There is no legal presumption that a child must live with a biological parent after the death of the other. In assessing where a child should live, the court considers the welfare of the child above all else. They will consider the respective pros and cons of each available option and decide which arrangement would best meet the physical and emotional needs of that particular child. The wishes and feelings of the child concerned will be an important consideration, but the weight attached varies, depending on the age and maturity of the child concerned.



Can my new partner/spouse be granted parental responsibility?

There are other ways that a step-parent can be granted parental responsibility so that they also have a say in important decisions involving the children. This can be done, without involving a court process, by way of a Step-Parent Agreement.

This document gives step-parent parental responsibility along with biological parents. By entering into a Step-Parent Agreement, the step-parent’s role and involvement in the child’s life is recognised already and continues after death.

To enter into such an agreement, you will need to be married to the child’s parent.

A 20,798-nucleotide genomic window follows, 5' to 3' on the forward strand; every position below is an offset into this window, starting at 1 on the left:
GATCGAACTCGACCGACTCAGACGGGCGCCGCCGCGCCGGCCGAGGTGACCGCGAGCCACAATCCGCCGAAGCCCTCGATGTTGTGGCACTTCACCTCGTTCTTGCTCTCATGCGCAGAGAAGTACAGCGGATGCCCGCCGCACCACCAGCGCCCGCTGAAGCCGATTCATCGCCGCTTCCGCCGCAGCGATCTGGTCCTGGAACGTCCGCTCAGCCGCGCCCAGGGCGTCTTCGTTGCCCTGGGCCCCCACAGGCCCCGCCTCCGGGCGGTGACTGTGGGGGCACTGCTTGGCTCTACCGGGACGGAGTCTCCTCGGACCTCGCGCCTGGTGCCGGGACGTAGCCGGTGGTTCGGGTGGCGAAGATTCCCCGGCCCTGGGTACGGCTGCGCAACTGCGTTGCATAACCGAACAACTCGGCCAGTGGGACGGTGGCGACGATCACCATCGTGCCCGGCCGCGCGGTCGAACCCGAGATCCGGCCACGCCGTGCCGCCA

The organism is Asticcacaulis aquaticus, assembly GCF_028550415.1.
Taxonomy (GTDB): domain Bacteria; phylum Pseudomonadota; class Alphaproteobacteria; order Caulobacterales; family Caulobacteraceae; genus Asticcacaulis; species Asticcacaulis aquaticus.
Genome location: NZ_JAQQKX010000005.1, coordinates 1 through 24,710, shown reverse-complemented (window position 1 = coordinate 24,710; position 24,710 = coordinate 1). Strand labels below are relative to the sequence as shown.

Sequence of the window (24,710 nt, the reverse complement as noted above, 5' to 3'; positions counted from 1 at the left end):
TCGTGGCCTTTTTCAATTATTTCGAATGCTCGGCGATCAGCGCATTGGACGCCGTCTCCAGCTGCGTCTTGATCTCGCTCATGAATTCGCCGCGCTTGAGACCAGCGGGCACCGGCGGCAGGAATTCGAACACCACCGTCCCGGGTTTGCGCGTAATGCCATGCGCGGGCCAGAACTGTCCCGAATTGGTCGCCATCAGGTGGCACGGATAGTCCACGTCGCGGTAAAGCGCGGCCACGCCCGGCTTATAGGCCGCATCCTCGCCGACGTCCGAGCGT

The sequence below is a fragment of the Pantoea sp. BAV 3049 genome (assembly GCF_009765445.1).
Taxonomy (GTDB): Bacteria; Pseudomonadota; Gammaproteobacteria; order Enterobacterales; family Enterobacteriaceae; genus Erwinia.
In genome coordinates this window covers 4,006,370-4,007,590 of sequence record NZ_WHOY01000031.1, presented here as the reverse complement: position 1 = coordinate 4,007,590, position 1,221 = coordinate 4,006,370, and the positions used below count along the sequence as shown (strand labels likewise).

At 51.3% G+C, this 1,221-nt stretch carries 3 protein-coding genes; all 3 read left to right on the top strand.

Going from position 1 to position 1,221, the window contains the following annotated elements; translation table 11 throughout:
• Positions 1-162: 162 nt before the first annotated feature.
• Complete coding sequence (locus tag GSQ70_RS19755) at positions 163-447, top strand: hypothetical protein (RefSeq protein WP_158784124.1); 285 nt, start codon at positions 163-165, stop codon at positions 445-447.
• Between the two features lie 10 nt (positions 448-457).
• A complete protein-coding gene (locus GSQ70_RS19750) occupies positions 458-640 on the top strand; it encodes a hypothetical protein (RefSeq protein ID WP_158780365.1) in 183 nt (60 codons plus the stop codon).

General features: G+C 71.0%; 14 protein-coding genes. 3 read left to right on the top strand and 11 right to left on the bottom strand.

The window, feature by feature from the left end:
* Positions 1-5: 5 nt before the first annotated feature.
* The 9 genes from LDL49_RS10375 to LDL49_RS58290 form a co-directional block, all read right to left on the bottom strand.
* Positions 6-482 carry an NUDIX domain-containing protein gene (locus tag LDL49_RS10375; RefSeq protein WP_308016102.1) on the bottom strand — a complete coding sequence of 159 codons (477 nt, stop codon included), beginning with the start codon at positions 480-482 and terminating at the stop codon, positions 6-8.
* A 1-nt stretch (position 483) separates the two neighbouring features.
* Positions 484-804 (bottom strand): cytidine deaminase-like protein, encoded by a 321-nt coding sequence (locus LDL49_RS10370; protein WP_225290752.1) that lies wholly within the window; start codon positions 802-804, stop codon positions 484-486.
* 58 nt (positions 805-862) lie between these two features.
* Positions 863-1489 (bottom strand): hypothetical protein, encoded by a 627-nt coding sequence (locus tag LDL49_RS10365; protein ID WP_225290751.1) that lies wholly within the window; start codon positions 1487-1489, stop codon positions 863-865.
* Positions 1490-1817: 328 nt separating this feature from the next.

If that parent is the only person with parental responsibility, they can make a formal agreement with you. If the child’s other parent also has parental responsibility, both parents need to agree to this.

The agreement must be filed to make it legally binding but does not involve you going to court. Alternatively, you can apply to any family court for a Parental Responsibility Order if the other parent does not agree to entering into the agreement, but that is a formal process where the court then must consider all the circumstances and what ultimately is best for the children.

For advice and guidance, please do not hesitate to contact our Private Client Department or Family Department.


Authors Chrys Wall & Sarah Ingles

Sarah Ingles

Sarah is Partner and a highly experienced Solicitor, dealing with Wills, inheritance tax (IHT) planning advice, Powers of Attorney, applications to the Court of Protection, Trusts and administering estates. Sarah has a particular interest in the administration of high net worth estates, including those with elements of agricultural and business property relief.

Click here to learn more about Sarah Ingles



Chrys Wall

Chrys is an experienced Solicitor, specialising in Family Law; relationship breakdowns, divorces, financial matters, Children and cases involving domestic violence. She is accredited by the organisation “Resolution”, certified to assist in Financial Provision and Children Law work. Details of the organisation Resolution can be found here.

Click here to learn more about Chrys L Wall